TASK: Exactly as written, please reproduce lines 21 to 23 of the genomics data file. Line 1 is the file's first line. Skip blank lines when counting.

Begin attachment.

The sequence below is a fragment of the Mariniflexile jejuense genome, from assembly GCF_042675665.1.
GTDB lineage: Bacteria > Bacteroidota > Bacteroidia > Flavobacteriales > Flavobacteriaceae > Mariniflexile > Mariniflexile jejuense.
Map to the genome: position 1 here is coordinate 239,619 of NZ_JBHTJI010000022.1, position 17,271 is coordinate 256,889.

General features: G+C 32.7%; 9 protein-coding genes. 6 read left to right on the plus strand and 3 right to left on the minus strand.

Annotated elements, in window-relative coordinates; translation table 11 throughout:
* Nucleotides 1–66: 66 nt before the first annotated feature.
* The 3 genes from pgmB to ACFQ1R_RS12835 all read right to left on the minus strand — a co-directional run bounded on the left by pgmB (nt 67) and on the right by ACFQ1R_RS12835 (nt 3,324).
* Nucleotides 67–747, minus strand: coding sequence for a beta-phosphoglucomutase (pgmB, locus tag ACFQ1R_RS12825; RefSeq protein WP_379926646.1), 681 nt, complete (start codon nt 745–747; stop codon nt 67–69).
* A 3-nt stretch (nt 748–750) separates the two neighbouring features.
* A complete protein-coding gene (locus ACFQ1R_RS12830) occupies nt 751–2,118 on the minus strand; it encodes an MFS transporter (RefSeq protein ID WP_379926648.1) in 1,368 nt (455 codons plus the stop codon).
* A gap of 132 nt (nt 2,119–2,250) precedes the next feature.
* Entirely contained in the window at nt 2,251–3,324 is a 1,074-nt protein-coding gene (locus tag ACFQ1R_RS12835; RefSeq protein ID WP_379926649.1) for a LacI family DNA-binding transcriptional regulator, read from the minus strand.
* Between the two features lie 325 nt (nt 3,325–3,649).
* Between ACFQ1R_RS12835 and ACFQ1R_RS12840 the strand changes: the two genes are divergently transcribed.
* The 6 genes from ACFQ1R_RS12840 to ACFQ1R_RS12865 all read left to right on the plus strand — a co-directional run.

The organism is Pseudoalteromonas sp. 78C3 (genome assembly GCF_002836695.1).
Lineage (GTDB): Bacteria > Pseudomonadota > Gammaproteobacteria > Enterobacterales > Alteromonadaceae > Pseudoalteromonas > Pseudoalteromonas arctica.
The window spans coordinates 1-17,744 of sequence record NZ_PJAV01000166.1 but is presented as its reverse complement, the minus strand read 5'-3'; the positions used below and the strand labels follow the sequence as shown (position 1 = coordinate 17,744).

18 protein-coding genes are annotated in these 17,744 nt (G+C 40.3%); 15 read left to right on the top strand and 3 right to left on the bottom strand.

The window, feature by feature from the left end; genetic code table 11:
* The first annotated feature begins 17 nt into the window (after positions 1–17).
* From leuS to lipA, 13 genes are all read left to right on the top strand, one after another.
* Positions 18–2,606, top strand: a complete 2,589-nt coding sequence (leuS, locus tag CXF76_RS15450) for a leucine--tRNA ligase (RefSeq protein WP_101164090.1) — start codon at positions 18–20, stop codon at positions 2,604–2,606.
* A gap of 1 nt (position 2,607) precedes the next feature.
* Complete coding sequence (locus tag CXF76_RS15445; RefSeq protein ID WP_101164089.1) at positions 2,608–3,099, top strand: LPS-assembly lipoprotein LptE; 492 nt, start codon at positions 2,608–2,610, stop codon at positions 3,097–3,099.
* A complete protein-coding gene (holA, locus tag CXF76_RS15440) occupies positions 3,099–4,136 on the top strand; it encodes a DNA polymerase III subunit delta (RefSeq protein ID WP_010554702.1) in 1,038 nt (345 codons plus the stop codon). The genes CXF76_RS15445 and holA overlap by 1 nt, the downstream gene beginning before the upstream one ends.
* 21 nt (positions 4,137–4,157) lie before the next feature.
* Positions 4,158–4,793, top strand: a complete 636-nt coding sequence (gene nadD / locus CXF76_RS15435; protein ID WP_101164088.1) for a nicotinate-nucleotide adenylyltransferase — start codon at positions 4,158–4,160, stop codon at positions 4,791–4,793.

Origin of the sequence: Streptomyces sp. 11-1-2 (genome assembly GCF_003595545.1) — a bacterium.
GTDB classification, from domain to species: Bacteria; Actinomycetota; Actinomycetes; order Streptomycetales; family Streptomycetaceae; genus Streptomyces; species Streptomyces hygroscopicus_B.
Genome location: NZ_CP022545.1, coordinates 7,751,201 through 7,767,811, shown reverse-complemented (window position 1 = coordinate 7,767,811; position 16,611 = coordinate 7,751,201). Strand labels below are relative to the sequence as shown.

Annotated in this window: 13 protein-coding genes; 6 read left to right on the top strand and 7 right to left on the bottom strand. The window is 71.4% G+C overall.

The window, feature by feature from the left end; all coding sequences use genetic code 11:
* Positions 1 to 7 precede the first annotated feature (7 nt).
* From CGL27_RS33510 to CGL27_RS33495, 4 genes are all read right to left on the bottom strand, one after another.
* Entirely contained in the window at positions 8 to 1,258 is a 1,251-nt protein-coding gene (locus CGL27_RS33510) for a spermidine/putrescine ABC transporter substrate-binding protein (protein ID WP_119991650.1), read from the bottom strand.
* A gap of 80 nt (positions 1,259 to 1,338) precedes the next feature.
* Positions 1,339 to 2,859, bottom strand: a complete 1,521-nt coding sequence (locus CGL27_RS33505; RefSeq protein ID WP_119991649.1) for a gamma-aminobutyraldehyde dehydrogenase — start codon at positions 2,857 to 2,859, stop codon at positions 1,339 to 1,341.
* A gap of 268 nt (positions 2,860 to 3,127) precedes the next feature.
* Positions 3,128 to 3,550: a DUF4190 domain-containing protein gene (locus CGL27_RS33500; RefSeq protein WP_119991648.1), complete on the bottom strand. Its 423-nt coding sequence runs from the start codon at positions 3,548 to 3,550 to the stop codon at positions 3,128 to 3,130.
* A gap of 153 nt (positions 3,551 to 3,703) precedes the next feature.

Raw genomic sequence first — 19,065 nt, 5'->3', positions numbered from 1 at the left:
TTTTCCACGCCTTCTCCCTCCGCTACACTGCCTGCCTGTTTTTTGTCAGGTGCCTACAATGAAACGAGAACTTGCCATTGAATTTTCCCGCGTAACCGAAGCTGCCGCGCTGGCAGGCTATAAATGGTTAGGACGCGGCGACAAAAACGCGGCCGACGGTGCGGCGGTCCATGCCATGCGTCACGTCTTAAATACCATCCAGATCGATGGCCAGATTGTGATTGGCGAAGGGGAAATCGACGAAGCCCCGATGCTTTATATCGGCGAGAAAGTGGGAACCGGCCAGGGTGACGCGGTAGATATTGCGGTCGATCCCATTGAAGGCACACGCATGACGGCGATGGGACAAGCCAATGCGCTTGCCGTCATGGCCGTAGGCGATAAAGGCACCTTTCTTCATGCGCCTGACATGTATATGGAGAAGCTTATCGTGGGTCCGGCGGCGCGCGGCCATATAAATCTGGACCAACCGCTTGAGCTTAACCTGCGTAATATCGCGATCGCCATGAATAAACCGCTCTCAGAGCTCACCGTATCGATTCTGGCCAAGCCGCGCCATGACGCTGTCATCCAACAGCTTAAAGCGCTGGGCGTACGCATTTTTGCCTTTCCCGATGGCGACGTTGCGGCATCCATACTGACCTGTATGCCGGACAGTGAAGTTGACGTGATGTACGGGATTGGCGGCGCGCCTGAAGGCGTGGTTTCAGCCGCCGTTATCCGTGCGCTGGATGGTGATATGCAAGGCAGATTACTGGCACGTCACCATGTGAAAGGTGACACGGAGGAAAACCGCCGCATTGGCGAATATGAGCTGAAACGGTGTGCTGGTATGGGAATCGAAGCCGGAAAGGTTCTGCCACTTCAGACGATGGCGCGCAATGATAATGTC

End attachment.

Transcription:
* The first annotated feature begins 17 nt into the window (after positions 1–17).
* From leuS to lipA, 13 genes are all read left to right on the top strand, one after another.
* Positions 18–2,606, top strand: a complete 2,589-nt coding sequence (leuS, locus tag CXF76_RS15450) for a leucine--tRNA ligase (RefSeq protein WP_101164090.1) — start codon at positions 18–20, stop codon at positions 2,604–2,606.